It Came From The Cultural Gutter

HEYYYYYYYYY. Just barely in time for this year’s 31 Days of Halloween, I am also celebrating 7 years of writing with the smartest, best humans and one (alleged) space lady at The Cultural Gutter! We are your source for thoughtful writing about disreputable art, lavishing on films, comics, books, and video games. Check us out for recent pieces on The People’s Joker, The Vast of Night, Ghoul, Swamp Thing, and my own latest on the heroines of the Good For Her meme and why they are not Final Girls.

I had to chop this cover image at the Gutter, but here’s the full version with allll the Slay Queens.

As for myself, I’m not great at self-promotion [gestures to this here fallow blog], but here are ten(ish) articles I’ve written over the last few years that have garnered some kind attention, and mayhap they will also be of use to you this spooky szn? To the list!

  1. Sheriff Andy Taylor Is the Prince of Lies earned me one of the most amazing pieces of hate mail I have ever, ever received and I cherish it, I do. Totally missed my point and, as it happens, Andy’s point, too. The thesis here is that what keeps the idyllic Southern hamlet of Mayberry humming is not virtue, charity, and good fellowship, so much as plain old deceit. I look forward to your letters.
  2. Halloween: The Curse of Sam Loomis went way over word count, much as my heart brims over with love for moviedom’s worst practicing psychiatrist, and I’m including Dr Channard, Dr. Decker, and Dr. Lecter. One day, Good Lord willing, Imma write a spec script for a Loomis origin story. It will be terrible.
  3. As we look forward to Halloween Ends, The Many Lives of Laurie Strode may be useful to keep track of your Halloween chronologies. (Note that this was written before Halloween Kills, which imho proved to be the most Halloween II of the Halloween IIs, mostly in bad ways.)
  4. I have two articles about the Hellraiser franchise at the Gutter. The first, Hell Hath No Fury, is about Julia, the woman who loved not wisely, but too well, and also with a claw hammer; the second is about the whole dang franchise in Stuck in Development Hell. The second piece is from 2018, when the last official Hellraiser sequel Hellraiser: Judgment was pumped out to VOD. And just in time for the 2022 Hellraiser reboot premiering TODAY, I can plagiarize myself. "You know, I don’t have the energy to be angry about continuity for its own sake anymore. I used to be that kind of fan, a long time ago when I could be threatened by the idea of something I loved changing. That me wouldn’t have accepted a Hell Priest other than Doug Bradley. But I’ve seen too many once-exciting series collapse under their own weight, too many promising stories choked by audience expectation and overpromising creative folks, and frankly, too many successes that a younger, furiously-certain me never would have given a chance. I’ve written about that before, and I think about it in relationship to Hellraiser here, not so much in that my heart is open for a new, different Hellraiser, though it is, but more that I’m not blinding myself to the strengths and weaknesses of the beloved original. There was no mythology underpinning Clive Barker’s tale of a wronged woman doing very wrong things for the wrong man. Julia was always the real villain, and the Cenobites were a cool-looking manifestation of the most unwholesome appetites. That was their strength. They were as uninterested in guilt or innocence as the blade of a headsman’s axe. They just wanted to play."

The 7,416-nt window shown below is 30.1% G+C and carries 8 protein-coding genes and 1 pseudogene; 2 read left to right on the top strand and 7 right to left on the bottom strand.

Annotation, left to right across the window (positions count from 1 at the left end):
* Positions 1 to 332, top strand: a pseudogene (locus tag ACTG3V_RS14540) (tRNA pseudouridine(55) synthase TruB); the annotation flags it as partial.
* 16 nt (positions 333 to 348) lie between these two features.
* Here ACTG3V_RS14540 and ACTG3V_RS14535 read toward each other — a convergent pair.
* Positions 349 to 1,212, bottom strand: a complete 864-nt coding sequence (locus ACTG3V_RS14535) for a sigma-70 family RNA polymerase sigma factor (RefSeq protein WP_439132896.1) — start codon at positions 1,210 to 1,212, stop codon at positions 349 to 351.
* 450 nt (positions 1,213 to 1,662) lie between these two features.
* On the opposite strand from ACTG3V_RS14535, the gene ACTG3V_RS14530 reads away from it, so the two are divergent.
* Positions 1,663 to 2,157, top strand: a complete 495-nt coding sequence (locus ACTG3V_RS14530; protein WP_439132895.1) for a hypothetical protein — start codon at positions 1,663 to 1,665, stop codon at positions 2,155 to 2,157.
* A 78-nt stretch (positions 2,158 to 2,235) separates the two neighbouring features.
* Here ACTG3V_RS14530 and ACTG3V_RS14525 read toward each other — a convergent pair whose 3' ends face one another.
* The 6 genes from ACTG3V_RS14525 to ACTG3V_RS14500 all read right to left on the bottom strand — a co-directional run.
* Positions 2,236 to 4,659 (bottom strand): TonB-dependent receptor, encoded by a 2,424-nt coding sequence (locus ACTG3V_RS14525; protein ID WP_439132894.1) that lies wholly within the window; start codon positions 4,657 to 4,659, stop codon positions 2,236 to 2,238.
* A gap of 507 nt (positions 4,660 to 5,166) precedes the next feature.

5. Bela Lugosi was my first crush, I love Christopher Lee, and I’ll never delete the Jeremy Brett as Dracula stills from my Pinterest, but hear me when I say William Marshall played the best and most romantic of Draculas. Blacula Is Beautiful!
  6. As a latchkey key kid and a Gen Xer, the popular and widely syndicated Friday the 13th movies were my gateway into the horror genre, and my favorite might actually be the widely-panned Jason X. The Once and Future Jason is all about that. Pity we don’t have a new Friday the 13th this year. I really enjoyed They/Them for what it was, but it wasn’t that.
  7. What Becomes a Legend Most? is the one where I say Candyman five times and call Helen a Karen.
  8. In Ari Aster Has a Plan For Your Life, I talk about fatedness as the clockwork heart of Aster’s meticulous horror universes in Midsommar and Hereditary. I can’t wait to pay too much attention to the set design of Disappointment Blvd.
  9. This isn’t the right holiday to talk about Die Hard, but Home Depot and Costco already have the Christmas trees out, so why not? I got good feedback on this ‘un. The True Meaning of Masculinity.
  10. If You Love Something, Let It Reboot. This article ended up being a little ironic because I HATED what Chris Chibnall did with his run of Doctor Who–loved Thirteen, loved the art direction, love my officially-licensed Thirteen trenchcoat and flattering rainbow top, loved the Fugitive Doctor, loved Sacha Master, but HATED the Timeless Child arc and every blah de blah workmanlike episode until I finally gave up on this last series. Still, insofar as the article was about letting go of a selfish, exclusionary, inappropriately ego-staking enthusiasm for an artistic work, I feel like it’s evergreen, especially now, when the consumption of film and TV has become not just a primary diversion for all of us but how we relate to each other in an increasingly connected-yet-isolated world. So…anybody wanna buy my entire collection of New Who-era bric-a-brac? …except chibi Twelve. Him, I’m keeping.
Upon reflection, these articles aren’t all that bad really…

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